Certain patients in the UK struggling to keep their cholesterol levels in check now have the option of treatment with Sanofi’s PCSK9 inhibitor Praluent following its launch across the country.

The move follows the drug’s authorisation in Europe for the treatment of patients unable to reach their low-density lipoprotein (LDL), or ‘bad’ cholesterol treatment goals, despite a healthy diet and taking a maximum tolerated dose of a statin and/or other lipid-lowering therapies. 

Patients now eligible for treatment include those with high levels of LDL cholesterol, heterozygous familial hypercholesterolaemia, and those who can’t take statins.

High cholesterol levels are a major risk factor for cardiovascular disease, which accounts for a quarter of all deaths in the UK every year, equating to around one person dying every three minutes from the condition. Just 24% of high risk patients achieve optimal LDL cholesterol goals of <70mg/dl, highlighting the urgent need for new treatments and approaches.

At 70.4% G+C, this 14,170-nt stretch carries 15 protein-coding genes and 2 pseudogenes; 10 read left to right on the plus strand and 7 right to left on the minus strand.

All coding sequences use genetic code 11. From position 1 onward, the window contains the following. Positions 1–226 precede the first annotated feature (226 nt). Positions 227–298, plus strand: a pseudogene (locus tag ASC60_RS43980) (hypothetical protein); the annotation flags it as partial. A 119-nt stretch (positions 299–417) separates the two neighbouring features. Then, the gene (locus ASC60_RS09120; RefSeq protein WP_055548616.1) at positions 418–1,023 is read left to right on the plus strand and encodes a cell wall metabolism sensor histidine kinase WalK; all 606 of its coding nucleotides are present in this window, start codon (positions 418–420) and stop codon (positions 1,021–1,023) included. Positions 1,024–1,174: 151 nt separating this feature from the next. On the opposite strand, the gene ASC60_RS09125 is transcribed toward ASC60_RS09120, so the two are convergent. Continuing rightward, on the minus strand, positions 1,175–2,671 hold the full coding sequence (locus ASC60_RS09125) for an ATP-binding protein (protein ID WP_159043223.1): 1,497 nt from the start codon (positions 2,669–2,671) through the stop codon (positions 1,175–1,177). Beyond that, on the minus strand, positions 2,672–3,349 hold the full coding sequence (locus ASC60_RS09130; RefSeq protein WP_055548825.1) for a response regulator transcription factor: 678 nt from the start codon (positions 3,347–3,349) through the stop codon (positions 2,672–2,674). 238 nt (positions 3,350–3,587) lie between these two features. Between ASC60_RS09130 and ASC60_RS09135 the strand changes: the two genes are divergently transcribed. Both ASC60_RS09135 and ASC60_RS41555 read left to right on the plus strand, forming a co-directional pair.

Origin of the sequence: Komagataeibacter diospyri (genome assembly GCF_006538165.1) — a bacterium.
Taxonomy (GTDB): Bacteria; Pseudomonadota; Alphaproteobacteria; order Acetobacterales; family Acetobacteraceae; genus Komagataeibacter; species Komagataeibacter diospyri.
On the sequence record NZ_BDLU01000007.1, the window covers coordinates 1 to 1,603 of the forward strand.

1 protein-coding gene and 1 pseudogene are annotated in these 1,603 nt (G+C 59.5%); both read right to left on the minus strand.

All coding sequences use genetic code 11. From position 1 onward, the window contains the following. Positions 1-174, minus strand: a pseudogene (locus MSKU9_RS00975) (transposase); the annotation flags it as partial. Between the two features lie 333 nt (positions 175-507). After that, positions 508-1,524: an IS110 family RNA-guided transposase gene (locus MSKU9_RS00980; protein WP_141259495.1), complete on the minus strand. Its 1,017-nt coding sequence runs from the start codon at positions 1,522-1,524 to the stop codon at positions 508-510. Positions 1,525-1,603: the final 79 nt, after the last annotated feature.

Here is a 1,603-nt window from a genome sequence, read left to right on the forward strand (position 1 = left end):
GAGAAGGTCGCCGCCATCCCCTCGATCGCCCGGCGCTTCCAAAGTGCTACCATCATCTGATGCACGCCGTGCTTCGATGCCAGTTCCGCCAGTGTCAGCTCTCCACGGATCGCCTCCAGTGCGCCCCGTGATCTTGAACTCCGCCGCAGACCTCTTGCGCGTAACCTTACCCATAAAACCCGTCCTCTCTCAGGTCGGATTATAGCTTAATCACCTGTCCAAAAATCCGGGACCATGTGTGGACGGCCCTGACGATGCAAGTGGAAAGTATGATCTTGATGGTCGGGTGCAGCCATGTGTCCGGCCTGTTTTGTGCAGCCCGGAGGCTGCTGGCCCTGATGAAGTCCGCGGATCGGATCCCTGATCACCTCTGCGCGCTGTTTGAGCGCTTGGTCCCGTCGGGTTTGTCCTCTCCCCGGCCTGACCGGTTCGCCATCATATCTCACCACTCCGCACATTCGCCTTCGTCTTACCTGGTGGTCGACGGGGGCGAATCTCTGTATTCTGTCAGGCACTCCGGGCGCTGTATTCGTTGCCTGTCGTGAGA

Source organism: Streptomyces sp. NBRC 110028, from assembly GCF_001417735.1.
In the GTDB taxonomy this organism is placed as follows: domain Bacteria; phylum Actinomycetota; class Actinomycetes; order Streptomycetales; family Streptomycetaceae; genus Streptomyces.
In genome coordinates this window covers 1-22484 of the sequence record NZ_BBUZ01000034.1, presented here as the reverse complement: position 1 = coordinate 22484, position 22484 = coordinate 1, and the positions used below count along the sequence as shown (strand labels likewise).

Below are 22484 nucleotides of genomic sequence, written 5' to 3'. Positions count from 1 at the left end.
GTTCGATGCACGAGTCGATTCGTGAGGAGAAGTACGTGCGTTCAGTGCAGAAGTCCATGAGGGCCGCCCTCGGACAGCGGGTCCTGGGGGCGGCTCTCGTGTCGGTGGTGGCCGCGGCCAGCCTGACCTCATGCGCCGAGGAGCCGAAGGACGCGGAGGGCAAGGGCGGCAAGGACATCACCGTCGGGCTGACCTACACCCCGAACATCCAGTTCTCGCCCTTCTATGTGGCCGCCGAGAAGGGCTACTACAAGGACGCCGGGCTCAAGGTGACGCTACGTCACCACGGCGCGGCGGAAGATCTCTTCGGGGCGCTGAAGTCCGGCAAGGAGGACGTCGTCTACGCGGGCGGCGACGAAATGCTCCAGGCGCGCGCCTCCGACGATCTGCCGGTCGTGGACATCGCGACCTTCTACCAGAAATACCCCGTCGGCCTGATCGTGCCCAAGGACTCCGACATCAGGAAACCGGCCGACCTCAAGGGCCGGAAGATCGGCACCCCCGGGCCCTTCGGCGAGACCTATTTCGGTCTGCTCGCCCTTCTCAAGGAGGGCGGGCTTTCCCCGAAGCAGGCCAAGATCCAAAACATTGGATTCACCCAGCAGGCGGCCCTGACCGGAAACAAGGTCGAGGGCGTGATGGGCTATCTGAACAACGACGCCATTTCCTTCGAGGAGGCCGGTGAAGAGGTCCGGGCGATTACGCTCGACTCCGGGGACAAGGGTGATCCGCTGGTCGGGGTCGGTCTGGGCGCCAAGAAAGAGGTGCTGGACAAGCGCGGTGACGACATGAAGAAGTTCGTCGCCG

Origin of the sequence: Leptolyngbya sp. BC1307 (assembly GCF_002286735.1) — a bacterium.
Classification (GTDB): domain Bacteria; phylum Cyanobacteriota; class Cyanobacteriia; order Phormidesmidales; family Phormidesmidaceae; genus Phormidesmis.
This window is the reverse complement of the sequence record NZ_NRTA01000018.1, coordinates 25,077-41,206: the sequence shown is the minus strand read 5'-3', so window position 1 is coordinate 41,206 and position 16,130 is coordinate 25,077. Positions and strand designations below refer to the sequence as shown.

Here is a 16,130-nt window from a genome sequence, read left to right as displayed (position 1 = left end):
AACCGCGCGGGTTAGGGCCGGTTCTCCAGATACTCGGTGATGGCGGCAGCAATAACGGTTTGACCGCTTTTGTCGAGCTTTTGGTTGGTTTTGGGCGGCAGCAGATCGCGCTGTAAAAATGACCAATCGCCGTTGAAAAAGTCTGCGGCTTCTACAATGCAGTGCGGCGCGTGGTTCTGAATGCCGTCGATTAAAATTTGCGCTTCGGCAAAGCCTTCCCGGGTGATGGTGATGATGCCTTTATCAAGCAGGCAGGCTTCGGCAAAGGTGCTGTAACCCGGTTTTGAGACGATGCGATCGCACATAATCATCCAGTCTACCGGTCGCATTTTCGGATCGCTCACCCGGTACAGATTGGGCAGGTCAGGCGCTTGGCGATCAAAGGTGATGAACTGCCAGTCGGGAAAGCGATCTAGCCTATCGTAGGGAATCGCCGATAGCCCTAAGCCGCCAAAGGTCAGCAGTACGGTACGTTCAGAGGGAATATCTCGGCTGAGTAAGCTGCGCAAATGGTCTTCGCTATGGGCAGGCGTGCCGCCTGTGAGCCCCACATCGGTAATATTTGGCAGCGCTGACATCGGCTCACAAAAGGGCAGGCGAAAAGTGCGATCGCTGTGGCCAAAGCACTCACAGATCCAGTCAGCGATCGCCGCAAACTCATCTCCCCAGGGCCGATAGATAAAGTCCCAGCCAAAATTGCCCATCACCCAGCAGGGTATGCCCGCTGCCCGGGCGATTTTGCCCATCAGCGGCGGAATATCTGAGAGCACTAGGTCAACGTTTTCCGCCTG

And while cardiovascular disease death rates have fallen, healthcare costs to the NHS in England have risen from £6.9 billion to £7.9 billion between 2003 and 2010 due to an increase in the costs associated with managing these conditions, Sanofi notes.

The availability of Praluent (alirocumab) in the UK offers high risk patients “a new option to reduce their cholesterol levels with the aim of reducing their risk of heart attack and stroke,” said Adie Viljoen, UK Chief Investigator of three clinical studies involving the drug and consultant chemical pathologist at Lister Hospital, Hertfordshire.

Praluent become the second in the closely-watched PCSK9 inhibitor class of drugs to be cleared for the EU market last month, following in the footsteps of Amgen’s Repatha (evolocumab). It’s application was supported by data from 10 Phase III clinical studies which all met their primary endpoints.

In the placebo-controlled trials, the average LDL-cholesterol reductions from baseline at week 24 for the Praluent group ranged from 46% to 61%. In the ezetimibe (Merck & Co’s Zetia)-controlled trial with Praluent added to background statins, the average drop was 51% at week 24, while in ezetimibe trials with patients not on statins, the average reduction was 45%-47%.